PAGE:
On the carbon tax
Anger about the carbon tax might actually be about the cost of living. But is the carbon tax the main driver of that—especially since Canadians get rebates for that tax? Grocery store CEOs are raking in massive profits—is it really the fault of the person stocking shelves at barely over minimum wage?
On the high cost of housing
Housing prices—for new purchases, mortgage carrying, and rent—are at or near all-time highs, and private sector “solutions” have been a disaster. Are newcomers to Canada, who are also struggling to find affordable housing, make a decent living and put food on the table, really the culprit? No. Is it high time for governments to step up? Yes.
On extreme weather
Talking about the weather used to be something everyone could agree on, but not necessarily anymore. The weather is getting more and more erratic—from summer becoming a “fire season” in much of the country to ice storms knocking out electricity grids in the colder months, there’s a lot to worry about. We can all see what’s happening in front of us, but there are still climate change deniers in our midst. Can we imagine a world where we manage to both address the climate crisis while also making the world more just? That’s something we must all take part in—because avoiding the harsh reality about climate change won’t make those forest fires disappear.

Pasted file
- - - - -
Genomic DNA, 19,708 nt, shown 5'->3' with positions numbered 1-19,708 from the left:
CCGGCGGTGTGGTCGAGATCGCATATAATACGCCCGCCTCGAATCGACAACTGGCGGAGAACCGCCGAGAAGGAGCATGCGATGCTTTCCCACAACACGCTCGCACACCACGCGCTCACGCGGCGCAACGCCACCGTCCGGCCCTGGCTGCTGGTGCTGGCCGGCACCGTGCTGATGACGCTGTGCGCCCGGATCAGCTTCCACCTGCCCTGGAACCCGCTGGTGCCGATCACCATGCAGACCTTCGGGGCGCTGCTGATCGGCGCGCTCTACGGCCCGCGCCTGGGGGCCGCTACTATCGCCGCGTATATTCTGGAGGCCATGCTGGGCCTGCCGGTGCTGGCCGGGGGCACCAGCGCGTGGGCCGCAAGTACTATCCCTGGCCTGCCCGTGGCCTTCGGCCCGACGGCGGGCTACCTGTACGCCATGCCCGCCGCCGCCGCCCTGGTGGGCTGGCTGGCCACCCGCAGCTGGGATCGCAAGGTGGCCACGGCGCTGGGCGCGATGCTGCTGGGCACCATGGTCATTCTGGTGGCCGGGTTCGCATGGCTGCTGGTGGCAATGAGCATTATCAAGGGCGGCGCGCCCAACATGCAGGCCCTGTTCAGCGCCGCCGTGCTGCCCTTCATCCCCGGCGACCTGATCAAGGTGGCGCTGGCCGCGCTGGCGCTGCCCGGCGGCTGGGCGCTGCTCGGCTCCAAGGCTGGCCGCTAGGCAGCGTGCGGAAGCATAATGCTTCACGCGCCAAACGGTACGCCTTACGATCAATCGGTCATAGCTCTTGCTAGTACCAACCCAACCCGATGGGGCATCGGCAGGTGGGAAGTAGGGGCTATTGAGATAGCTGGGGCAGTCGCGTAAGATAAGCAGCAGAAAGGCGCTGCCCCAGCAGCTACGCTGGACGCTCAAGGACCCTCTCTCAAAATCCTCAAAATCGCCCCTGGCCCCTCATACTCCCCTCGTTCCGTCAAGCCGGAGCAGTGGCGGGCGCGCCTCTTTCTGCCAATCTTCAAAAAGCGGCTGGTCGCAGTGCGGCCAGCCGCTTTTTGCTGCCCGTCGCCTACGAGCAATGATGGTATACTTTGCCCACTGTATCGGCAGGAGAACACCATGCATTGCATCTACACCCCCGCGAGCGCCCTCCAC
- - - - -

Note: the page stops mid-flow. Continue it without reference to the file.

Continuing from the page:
On health care